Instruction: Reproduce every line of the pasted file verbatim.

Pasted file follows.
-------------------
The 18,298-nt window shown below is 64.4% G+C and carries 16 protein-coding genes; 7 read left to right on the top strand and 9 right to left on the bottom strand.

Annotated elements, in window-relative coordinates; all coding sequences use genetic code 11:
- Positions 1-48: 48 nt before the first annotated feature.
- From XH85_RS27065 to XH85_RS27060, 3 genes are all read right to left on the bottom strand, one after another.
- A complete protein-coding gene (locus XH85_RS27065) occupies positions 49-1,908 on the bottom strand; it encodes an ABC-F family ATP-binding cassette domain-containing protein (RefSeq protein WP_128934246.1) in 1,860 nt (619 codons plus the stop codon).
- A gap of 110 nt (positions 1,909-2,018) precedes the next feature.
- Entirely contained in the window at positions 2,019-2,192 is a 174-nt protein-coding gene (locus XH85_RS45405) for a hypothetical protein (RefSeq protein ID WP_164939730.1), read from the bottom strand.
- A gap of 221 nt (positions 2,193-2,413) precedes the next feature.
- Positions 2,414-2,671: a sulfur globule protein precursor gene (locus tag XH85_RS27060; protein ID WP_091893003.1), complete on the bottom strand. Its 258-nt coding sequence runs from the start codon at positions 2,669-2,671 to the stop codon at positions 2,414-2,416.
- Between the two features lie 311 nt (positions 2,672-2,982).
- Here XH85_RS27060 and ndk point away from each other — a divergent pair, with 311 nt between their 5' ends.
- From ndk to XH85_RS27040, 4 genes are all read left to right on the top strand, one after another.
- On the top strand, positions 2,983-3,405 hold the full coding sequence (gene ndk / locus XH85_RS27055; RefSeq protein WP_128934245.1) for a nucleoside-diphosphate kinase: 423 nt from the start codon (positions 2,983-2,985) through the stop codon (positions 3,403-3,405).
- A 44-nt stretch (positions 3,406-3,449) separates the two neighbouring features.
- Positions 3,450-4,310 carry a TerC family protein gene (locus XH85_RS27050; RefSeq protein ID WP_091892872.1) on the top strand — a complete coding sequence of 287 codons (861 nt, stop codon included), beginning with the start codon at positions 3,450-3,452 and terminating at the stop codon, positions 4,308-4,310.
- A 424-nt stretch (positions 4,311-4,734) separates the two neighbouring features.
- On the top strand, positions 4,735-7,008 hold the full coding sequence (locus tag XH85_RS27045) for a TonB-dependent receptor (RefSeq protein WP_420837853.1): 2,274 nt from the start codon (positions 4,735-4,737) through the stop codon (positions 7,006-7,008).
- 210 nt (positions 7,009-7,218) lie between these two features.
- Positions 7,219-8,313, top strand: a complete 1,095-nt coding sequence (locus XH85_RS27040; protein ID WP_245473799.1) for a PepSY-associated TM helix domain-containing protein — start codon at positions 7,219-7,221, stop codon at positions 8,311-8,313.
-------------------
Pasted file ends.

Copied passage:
The 18,298-nt window shown below is 64.4% G+C and carries 16 protein-coding genes; 7 read left to right on the top strand and 9 right to left on the bottom strand.

Annotated elements, in window-relative coordinates; all coding sequences use genetic code 11:
- Positions 1-48: 48 nt before the first annotated feature.
- From XH85_RS27065 to XH85_RS27060, 3 genes are all read right to left on the bottom strand, one after another.
- A complete protein-coding gene (locus XH85_RS27065) occupies positions 49-1,908 on the bottom strand; it encodes an ABC-F family ATP-binding cassette domain-containing protein (RefSeq protein WP_128934246.1) in 1,860 nt (619 codons plus the stop codon).
- A gap of 110 nt (positions 1,909-2,018) precedes the next feature.
- Entirely contained in the window at positions 2,019-2,192 is a 174-nt protein-coding gene (locus XH85_RS45405) for a hypothetical protein (RefSeq protein ID WP_164939730.1), read from the bottom strand.
- A gap of 221 nt (positions 2,193-2,413) precedes the next feature.
- Positions 2,414-2,671: a sulfur globule protein precursor gene (locus tag XH85_RS27060; protein ID WP_091893003.1), complete on the bottom strand. Its 258-nt coding sequence runs from the start codon at positions 2,669-2,671 to the stop codon at positions 2,414-2,416.
- Between the two features lie 311 nt (positions 2,672-2,982).
- Here XH85_RS27060 and ndk point away from each other — a divergent pair, with 311 nt between their 5' ends.
- From ndk to XH85_RS27040, 4 genes are all read left to right on the top strand, one after another.
- On the top strand, positions 2,983-3,405 hold the full coding sequence (gene ndk / locus XH85_RS27055; RefSeq protein WP_128934245.1) for a nucleoside-diphosphate kinase: 423 nt from the start codon (positions 2,983-2,985) through the stop codon (positions 3,403-3,405).
- A 44-nt stretch (positions 3,406-3,449) separates the two neighbouring features.
- Positions 3,450-4,310 carry a TerC family protein gene (locus XH85_RS27050; RefSeq protein ID WP_091892872.1) on the top strand — a complete coding sequence of 287 codons (861 nt, stop codon included), beginning with the start codon at positions 3,450-3,452 and terminating at the stop codon, positions 4,308-4,310.
- A 424-nt stretch (positions 4,311-4,734) separates the two neighbouring features.
- On the top strand, positions 4,735-7,008 hold the full coding sequence (locus tag XH85_RS27045) for a TonB-dependent receptor (RefSeq protein WP_420837853.1): 2,274 nt from the start codon (positions 4,735-4,737) through the stop codon (positions 7,006-7,008).
- 210 nt (positions 7,009-7,218) lie between these two features.
- Positions 7,219-8,313, top strand: a complete 1,095-nt coding sequence (locus XH85_RS27040; protein ID WP_245473799.1) for a PepSY-associated TM helix domain-containing protein — start codon at positions 7,219-7,221, stop codon at positions 8,311-8,313.